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    • "As shown in Figure 6A, DNp63a is tetrameric demonstrating that the simultaneous presence of both the TA and the TI domains is necessary for the formation of a closed, dimeric conformation. To test whether the OD can interact with the TA domain we titrated the p63 OD with peptides derived from the TA1 (9–32) and TA2 (49–78) regions of the transactivation domain (Burge et al., 2009). While the TA2 peptide did not interact, titrations with the TA1 peptide showed strong chemical shift perturbations (CSP) in the fast exchange regime (Figures 6B, 6C, and 6F). "
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    ABSTRACT: TAp63α, a homolog of the p53 tumor suppressor, is a quality control factor in the female germline. Remarkably, already undamaged oocytes express high levels of the protein, suggesting that TAp63α's activity is under tight control of an inhibitory mechanism. Biochemical studies have proposed that inhibition requires the C-terminal transactivation inhibitory domain. However, the structural mechanism of TAp63α inhibition remains unknown. Here, we show that TAp63α is kept in an inactive dimeric state. We reveal that relief of inhibition leads to tetramer formation with ∼20-fold higher DNA affinity. In vivo, phosphorylation-triggered tetramerization of TAp63α is not reversible by dephosphorylation. Furthermore, we show that a helix in the oligomerization domain of p63 is crucial for tetramer stabilization and competes with the transactivation domain for the same binding site. Our results demonstrate how TAp63α is inhibited by complex domain-domain interactions that provide the basis for regulating quality control in oocytes.
    Cell 02/2011; 144(4):566-76. DOI:10.1016/j.cell.2011.01.013 · 32.24 Impact Factor
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    • "Phosphorylation at T17 and T18 increases the helicity much more compared to that seen in unphosphorylated p73 (Figure 9A – 9B). This latter is known to be required for binding of p73 to p300 [62] and our model suggests that the picture is somewhat similar to that seen in p53. Further, our models correlate well with the experimental finding that phosphorylated p73 binds to MDM2 two fold better than does phosphorylated p53 (Compare Figure 8A with Figure 9B). "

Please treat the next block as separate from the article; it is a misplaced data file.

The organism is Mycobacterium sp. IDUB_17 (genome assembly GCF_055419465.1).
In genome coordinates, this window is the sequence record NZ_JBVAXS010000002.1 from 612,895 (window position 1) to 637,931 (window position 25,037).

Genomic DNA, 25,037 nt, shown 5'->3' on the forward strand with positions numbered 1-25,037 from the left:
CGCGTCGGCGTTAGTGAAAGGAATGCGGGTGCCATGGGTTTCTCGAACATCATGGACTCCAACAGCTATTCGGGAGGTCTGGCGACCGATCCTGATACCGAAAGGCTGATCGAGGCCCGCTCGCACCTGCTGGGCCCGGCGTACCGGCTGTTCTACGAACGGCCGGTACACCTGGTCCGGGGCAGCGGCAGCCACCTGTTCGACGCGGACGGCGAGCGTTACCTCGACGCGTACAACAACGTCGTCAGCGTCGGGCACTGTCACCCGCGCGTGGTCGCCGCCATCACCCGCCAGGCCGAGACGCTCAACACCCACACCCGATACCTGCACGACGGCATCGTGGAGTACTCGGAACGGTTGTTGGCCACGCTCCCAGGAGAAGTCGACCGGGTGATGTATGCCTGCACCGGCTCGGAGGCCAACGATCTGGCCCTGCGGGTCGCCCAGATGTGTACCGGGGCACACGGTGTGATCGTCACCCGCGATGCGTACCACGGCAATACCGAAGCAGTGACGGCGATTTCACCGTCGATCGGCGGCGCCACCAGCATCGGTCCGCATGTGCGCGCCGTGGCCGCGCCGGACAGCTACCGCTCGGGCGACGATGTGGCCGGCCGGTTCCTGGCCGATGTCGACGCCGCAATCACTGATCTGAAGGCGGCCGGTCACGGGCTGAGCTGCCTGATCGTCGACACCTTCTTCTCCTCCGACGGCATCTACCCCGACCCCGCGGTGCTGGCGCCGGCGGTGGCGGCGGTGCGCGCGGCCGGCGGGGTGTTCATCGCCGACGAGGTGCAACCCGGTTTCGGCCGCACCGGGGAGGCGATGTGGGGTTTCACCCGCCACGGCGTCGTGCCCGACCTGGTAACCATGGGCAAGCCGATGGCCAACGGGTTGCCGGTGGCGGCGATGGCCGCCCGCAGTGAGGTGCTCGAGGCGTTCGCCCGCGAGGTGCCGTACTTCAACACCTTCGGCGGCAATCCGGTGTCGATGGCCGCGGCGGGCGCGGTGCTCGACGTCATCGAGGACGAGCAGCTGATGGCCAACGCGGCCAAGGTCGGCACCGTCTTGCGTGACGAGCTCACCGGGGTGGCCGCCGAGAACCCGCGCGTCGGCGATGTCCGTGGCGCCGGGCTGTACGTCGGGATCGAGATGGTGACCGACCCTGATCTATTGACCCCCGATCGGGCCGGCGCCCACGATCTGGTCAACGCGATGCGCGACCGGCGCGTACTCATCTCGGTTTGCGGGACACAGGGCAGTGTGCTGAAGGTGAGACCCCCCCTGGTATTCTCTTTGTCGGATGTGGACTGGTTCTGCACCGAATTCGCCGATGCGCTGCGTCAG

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    ABSTRACT: The N terminal transactivation domain of p53 is regulated by ligases and coactivator proteins. The functional conformation of this region appears to be an alpha helix which is necessary for its appropriate interactions with several proteins including MDM2 and p300. Folding simulation studies have been carried out to examine the propensity and stability of this region and are used to understand the differences between the family members with the ease of helix formation following the order p53 > p73 > p63. It is clear that hydrophobic clusters control the kinetics of helix formation, while electrostatic interactions control the thermodynamic stability of the helix. Differences in these interactions between the family members may partially account for the differential binding to, and regulation by, MDM2 (and MDMX). Phosphorylations of the peptides further modulate the stability of the helix and control associations with partner proteins.
    BMC Genomics 02/2010; 11 Suppl 1(Suppl 1):S5. DOI:10.1186/1471-2164-11-S1-S5 · 3.99 Impact Factor